Signal Messenger is claimed to be one of the most secure messaging apps available. The Signal team proved its commitment to superior security by adopting post-quantum cryptography (PQC) in their algorithm.
The Signal Protocol is a set of cryptographic specifications that provides end-to-end encryption for private communications exchanged daily by billions of people around the world. The team announced on their blog that they are upgrading the X3DH specification to PQXDH, a first step in advancing quantum resistance in the Signal protocol.
The announcement marks the arrival of PQC in consumer apps. PQC is no longer a concept limited to B2B transactions.
Although quantum computers already exist, the systems known to exist today do not yet have enough qubits to pose a threat to the public-key cryptography that Signal currently uses. However, if sufficiently powerful quantum computers were built in the future, they could be used to compute a private key from a public key thereby breaking encrypted messages.
To address this problem, new post-quantum cryptosystems have been created to implement new one-way functions that cannot be advantageously reversed by a quantum computer. These systems use the NIST-approved standardisation process for post-quantum cryptography.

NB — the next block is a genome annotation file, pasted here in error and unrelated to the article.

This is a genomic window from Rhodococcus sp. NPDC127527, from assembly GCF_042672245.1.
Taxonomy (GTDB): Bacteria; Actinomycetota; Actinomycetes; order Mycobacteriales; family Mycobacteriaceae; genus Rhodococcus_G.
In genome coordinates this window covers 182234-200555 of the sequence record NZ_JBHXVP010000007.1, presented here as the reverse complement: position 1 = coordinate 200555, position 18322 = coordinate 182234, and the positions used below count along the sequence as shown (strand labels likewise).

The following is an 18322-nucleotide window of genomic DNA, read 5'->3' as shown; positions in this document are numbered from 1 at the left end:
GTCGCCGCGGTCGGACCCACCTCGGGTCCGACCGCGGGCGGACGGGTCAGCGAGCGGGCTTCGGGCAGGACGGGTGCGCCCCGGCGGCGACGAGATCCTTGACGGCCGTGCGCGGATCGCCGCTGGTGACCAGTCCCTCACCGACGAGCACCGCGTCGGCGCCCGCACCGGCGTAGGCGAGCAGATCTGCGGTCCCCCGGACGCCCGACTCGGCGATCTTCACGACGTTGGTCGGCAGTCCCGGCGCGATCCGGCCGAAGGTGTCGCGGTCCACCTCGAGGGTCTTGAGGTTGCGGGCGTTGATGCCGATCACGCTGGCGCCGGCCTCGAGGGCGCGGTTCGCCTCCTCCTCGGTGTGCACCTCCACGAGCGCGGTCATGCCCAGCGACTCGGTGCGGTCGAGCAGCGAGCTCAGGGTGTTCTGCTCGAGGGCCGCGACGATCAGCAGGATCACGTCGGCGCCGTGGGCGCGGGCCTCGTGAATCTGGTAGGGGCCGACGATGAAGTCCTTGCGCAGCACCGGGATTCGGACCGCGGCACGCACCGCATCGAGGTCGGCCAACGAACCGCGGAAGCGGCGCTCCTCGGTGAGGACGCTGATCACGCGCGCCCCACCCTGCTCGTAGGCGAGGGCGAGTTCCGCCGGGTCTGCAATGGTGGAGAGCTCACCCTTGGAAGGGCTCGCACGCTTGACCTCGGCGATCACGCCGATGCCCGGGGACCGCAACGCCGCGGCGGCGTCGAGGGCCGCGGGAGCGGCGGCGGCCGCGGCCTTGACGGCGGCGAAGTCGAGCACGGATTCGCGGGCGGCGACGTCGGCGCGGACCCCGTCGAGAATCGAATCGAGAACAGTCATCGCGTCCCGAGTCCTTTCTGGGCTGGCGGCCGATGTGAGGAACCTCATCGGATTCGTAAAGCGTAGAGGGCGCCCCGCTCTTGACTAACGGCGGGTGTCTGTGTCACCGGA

The key encapsulation mechanism that Signal has selected, CRYSTALS-Kyber, is built on solid foundations. But the team clarifies that to be safe they do not want to simply replace their existing elliptic curve cryptography foundations with a post-quantum public key cryptosystem. Instead, they are augmenting their existing cryptosystems such that an attacker must break both systems in order to compute the keys protecting people’s communications.
The essence of the protocol upgrade from X3DH to PQXDH is to compute a shared secret, data known only to the parties involved in a private communication session, using both the elliptic curve key agreement protocol X25519 and the post-quantum key encapsulation mechanism CRYSTALS-Kyber. These two shared secrets are then combined so that any attacker must break both X25519 and CRYSTALS-Kyber to compute the same shared secret.
The new protocol is already supported in the latest versions of Signal’s client applications and is in use for chats initiated after both sides of the chat are using the latest Signal software.
In the coming months (after sufficient time has passed for everyone using Signal to update), the team will disable X3DH for new chats and require PQXDH for all new chats.
The rapid penetration of PQC in consumer-facing applications is an encouraging sign. Google also announced Chrome’s support for PQC. These ripples in the quantum era will certainly evade the wave of Harvest Now Decrypt Later (HNDL).